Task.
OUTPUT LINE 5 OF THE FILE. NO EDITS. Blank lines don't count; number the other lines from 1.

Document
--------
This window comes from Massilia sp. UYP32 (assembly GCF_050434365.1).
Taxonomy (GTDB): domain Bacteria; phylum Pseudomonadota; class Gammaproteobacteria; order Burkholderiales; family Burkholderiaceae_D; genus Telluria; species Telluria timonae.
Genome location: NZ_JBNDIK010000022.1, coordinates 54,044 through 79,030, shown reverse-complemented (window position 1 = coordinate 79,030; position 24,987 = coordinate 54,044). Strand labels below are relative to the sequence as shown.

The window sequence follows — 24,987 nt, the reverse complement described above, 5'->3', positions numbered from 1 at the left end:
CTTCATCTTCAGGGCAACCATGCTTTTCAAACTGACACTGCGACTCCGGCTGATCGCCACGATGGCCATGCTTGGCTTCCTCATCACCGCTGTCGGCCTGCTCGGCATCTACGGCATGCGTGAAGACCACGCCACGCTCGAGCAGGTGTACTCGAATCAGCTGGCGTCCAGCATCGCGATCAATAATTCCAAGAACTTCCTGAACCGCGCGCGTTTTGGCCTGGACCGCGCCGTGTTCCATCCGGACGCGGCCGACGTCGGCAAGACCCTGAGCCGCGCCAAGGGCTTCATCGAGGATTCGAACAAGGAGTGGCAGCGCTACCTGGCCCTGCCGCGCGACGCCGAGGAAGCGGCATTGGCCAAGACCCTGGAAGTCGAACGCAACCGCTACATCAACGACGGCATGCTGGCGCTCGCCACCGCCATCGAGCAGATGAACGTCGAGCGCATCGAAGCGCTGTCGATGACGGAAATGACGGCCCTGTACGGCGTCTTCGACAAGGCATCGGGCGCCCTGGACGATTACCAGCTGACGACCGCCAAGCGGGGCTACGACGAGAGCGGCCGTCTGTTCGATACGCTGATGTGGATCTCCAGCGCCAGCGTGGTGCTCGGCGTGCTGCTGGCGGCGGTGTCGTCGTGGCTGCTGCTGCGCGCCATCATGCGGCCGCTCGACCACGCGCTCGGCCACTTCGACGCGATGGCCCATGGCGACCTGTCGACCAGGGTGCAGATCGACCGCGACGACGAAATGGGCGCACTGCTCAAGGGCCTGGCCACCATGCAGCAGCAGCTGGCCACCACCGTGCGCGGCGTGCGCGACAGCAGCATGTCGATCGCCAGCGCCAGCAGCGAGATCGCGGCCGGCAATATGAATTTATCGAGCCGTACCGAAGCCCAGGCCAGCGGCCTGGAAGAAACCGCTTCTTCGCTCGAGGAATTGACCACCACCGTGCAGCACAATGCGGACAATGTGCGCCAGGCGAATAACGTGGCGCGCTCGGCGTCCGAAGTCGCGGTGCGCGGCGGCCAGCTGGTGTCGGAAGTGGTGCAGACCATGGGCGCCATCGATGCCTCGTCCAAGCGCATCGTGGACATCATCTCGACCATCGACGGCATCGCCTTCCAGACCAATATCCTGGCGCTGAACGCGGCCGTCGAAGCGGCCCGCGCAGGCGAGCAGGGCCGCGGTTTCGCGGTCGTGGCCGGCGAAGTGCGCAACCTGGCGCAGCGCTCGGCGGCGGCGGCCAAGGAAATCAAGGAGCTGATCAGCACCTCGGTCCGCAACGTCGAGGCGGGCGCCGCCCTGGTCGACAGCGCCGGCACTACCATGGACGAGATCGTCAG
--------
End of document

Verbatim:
CTTCATCTTCAGGGCAACCATGCTTTTCAAACTGACACTGCGACTCCGGCTGATCGCCACGATGGCCATGCTTGGCTTCCTCATCACCGCTGTCGGCCTGCTCGGCATCTACGGCATGCGTGAAGACCACGCCACGCTCGAGCAGGTGTACTCGAATCAGCTGGCGTCCAGCATCGCGATCAATAATTCCAAGAACTTCCTGAACCGCGCGCGTTTTGGCCTGGACCGCGCCGTGTTCCATCCGGACGCGGCCGACGTCGGCAAGACCCTGAGCCGCGCCAAGGGCTTCATCGAGGATTCGAACAAGGAGTGGCAGCGCTACCTGGCCCTGCCGCGCGACGCCGAGGAAGCGGCATTGGCCAAGACCCTGGAAGTCGAACGCAACCGCTACATCAACGACGGCATGCTGGCGCTCGCCACCGCCATCGAGCAGATGAACGTCGAGCGCATCGAAGCGCTGTCGATGACGGAAATGACGGCCCTGTACGGCGTCTTCGACAAGGCATCGGGCGCCCTGGACGATTACCAGCTGACGACCGCCAAGCGGGGCTACGACGAGAGCGGCCGTCTGTTCGATACGCTGATGTGGATCTCCAGCGCCAGCGTGGTGCTCGGCGTGCTGCTGGCGGCGGTGTCGTCGTGGCTGCTGCTGCGCGCCATCATGCGGCCGCTCGACCACGCGCTCGGCCACTTCGACGCGATGGCCCATGGCGACCTGTCGACCAGGGTGCAGATCGACCGCGACGACGAAATGGGCGCACTGCTCAAGGGCCTGGCCACCATGCAGCAGCAGCTGGCCACCACCGTGCGCGGCGTGCGCGACAGCAGCATGTCGATCGCCAGCGCCAGCAGCGAGATCGCGGCCGGCAATATGAATTTATCGAGCCGTACCGAAGCCCAGGCCAGCGGCCTGGAAGAAACCGCTTCTTCGCTCGAGGAATTGACCACCACCGTGCAGCACAATGCGGACAATGTGCGCCAGGCGAATAACGTGGCGCGCTCGGCGTCCGAAGTCGCGGTGCGCGGCGGCCAGCTGGTGTCGGAAGTGGTGCAGACCATGGGCGCCATCGATGCCTCGTCCAAGCGCATCGTGGACATCATCTCGACCATCGACGGCATCGCCTTCCAGACCAATATCCTGGCGCTGAACGCGGCCGTCGAAGCGGCCCGCGCAGGCGAGCAGGGCCGCGGTTTCGCGGTCGTGGCCGGCGAAGTGCGCAACCTGGCGCAGCGCTCGGCGGCGGCGGCCAAGGAAATCAAGGAGCTGATCAGCACCTCGGTCCGCAACGTCGAGGCGGGCGCCGCCCTGGTCGACAGCGCCGGCACTACCATGGACGAGATCGTCAG